The majority polarisation (particularly in the post-Muzaffarnagar riots backdrop) played out in other ways too. The BJP’s wins in Jat-dominated regions is a good instance. The Jats, who comprise some two per cent of the State’s total population but are located in large numbers in western Uttar Pradesh, had announced their determination to vote against the party for a host of reasons. But the minority factor ensured that virtually the whole lot of non-Jat voters, including the Other Backward Classes, pitched in for the BJP candidates. The Jat marginalisation was so complete that even in the Jat heartland of Baghpat, once the stronghold of Jat leader and former Prime Minister Charan Singh, the Rashtriya Lok Dal, led by his son Ajit Singh, the voters preferred the BJP. The RLD won just one of the three seats there. Given that 13 of the 15 Jat candidates of the BJP succeeded — despite considerable opposition from their community voters — the majority polarisation, including that of the non-Yadav Other Backward Classes and the upper castes (Brahmins and Kshatriyas voting together for the same party), cannot be downplayed.

What worked additionally for the BJP was the minority vote fragmentation alongside the majority vote consolidation. The Bahujan Samaj Party and the Samajwadi Party’s Muslim candidates clashed with one another in many constituencies, especially in Muslim-dominated ones. Minority votes got massively split, leaving both these parties stranded. For example, the BJP won all the eight seats in Sant Kabir Nagar and Siddharth Nagar districts in eastern Uttar Pradesh, which have a substantial number of Muslim voters. Nearly similar was the case in Bahraich, which again has a sizeable Muslim presence — the BJP won all but one. it secured two seats in SP leader Azam Khan’s Rampur district and registered wins in Amroha and Moradabad. It did well in Saharanpur too. Of the 140 constituencies where the Muslim population is 20 per cent or more, the BJP and its ally, the Apna Dal, won 109. There is no way the BJP could have managed these victories without a significant split in Muslim votes between the BSP and the SP-Congress combine. In hindsight, therefore, the BJP lost nothing by not giving tickets to a single Muslim candidate and its rivals lost out by going overboard in offering such representation.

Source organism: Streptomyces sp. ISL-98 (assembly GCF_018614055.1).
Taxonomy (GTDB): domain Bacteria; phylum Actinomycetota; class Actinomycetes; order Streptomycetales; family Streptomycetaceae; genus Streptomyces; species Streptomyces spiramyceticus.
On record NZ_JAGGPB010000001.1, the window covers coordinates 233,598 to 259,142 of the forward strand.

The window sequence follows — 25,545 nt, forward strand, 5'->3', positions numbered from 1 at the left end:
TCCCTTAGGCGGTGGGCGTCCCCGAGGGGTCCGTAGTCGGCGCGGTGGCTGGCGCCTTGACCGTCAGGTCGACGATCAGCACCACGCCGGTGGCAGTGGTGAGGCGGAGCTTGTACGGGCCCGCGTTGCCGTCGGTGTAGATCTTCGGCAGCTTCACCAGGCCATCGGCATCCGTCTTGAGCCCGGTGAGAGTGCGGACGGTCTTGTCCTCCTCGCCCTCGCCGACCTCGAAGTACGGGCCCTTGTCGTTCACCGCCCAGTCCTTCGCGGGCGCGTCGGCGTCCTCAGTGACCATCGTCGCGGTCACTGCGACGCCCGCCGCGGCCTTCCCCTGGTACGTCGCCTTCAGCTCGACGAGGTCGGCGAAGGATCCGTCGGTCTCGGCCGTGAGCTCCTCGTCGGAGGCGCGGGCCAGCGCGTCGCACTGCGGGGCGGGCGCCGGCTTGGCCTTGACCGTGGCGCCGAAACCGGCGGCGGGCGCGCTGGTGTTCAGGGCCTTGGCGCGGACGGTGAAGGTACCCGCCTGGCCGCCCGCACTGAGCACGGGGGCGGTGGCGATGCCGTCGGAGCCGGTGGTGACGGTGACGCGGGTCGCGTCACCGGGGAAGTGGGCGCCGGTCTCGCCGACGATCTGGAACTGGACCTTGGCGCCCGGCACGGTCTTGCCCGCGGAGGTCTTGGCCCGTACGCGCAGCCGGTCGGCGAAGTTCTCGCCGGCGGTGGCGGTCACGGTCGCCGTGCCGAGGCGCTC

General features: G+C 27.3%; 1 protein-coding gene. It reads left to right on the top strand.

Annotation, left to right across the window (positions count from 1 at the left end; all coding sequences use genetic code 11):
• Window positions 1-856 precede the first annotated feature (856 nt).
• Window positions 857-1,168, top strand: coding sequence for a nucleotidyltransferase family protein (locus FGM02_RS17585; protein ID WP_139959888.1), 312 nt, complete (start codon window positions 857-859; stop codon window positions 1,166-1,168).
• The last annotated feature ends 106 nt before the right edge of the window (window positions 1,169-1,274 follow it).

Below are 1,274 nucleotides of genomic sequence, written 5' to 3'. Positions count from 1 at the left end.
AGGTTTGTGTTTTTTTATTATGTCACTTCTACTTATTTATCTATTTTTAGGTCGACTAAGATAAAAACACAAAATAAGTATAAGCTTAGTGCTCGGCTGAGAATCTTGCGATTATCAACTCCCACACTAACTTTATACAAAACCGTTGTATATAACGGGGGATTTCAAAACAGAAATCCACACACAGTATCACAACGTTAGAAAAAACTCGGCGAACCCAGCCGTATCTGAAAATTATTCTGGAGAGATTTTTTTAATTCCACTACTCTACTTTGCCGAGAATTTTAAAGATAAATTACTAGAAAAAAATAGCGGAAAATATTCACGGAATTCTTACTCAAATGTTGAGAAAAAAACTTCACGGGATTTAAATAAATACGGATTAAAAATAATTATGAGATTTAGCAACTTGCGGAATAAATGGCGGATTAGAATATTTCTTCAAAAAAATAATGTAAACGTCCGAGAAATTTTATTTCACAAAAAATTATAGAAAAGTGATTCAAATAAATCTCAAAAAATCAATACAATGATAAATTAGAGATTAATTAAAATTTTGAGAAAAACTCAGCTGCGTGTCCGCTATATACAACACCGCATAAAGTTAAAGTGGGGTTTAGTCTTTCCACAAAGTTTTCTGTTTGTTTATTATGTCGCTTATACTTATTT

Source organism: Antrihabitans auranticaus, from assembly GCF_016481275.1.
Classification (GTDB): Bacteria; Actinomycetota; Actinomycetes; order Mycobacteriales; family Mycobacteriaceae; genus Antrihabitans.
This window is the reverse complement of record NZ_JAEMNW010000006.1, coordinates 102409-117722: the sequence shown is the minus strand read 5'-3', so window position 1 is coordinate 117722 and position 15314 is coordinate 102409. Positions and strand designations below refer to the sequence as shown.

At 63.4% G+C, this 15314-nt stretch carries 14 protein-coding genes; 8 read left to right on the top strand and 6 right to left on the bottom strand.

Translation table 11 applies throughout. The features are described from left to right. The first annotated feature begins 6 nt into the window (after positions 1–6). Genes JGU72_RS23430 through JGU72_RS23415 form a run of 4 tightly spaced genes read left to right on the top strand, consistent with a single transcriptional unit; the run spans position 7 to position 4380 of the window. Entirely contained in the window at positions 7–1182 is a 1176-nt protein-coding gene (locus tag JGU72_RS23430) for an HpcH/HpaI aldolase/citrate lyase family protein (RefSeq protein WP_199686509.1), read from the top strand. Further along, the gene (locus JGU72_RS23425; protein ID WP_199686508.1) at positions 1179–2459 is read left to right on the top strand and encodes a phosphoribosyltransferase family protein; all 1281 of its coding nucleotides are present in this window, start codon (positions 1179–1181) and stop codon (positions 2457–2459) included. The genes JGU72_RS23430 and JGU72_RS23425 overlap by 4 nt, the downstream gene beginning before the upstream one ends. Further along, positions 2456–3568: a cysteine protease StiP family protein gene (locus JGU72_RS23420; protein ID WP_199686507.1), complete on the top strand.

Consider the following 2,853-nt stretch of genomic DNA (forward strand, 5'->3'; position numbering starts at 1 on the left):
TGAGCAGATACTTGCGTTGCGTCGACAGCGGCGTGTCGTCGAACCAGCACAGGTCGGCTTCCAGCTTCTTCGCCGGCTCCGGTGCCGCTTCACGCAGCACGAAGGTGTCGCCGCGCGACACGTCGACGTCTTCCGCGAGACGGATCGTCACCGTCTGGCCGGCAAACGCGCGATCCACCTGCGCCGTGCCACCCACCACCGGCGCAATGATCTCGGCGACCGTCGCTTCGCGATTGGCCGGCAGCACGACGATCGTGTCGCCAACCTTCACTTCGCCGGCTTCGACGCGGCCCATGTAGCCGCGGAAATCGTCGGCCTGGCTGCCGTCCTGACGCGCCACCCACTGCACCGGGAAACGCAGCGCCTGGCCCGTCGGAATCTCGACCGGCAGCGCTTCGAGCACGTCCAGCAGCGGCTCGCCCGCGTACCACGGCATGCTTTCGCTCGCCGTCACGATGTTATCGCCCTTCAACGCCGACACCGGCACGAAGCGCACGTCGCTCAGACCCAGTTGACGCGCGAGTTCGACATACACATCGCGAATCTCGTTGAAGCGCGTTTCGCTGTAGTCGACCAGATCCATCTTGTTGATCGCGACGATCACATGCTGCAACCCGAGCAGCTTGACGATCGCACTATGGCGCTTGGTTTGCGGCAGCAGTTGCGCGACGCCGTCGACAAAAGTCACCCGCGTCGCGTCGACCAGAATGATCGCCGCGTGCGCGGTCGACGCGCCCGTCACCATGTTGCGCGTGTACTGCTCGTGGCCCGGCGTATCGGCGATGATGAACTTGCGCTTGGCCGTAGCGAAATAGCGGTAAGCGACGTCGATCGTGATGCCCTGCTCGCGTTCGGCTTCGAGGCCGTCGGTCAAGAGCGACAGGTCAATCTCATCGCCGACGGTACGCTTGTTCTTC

One obstacle crossed, the BJP has two challenges ahead. The first and the most immediate one is the choice of a chief minister. There are many claimants and the party has to select one that has the ability to take everyone along and not cause fissures, both within the party and society. This should rule out the likes of Yogi Adityanath and Mahesh Sharma, although both played important roles in the party’s massive win. State party president Keshav Prasad Maurya is a strong contender — being from the OBC is an added advantage — along with the  dark horse and Lucknow Mayor Dinesh Sharma. Both Maurya and Sharma are known to be in the good books of Prime Minister Modi and Amit Shah. But so is Union Minister Manoj Sinha. And, if one talks of a Union Minister shifting from Delhi to Lucknow, there is also Rajnath Singh. The candidate must resonate with the Hindutva-minded voter, the OBCs and the Dalits (a good segment of which appears to have backed the BJP this time, as it did in 2014, and busted the BSP’s attempt at recovering lost ground). It’s a task that the Modi-Amit Shah duo will find almost as challenging as winning Uttar Pradesh.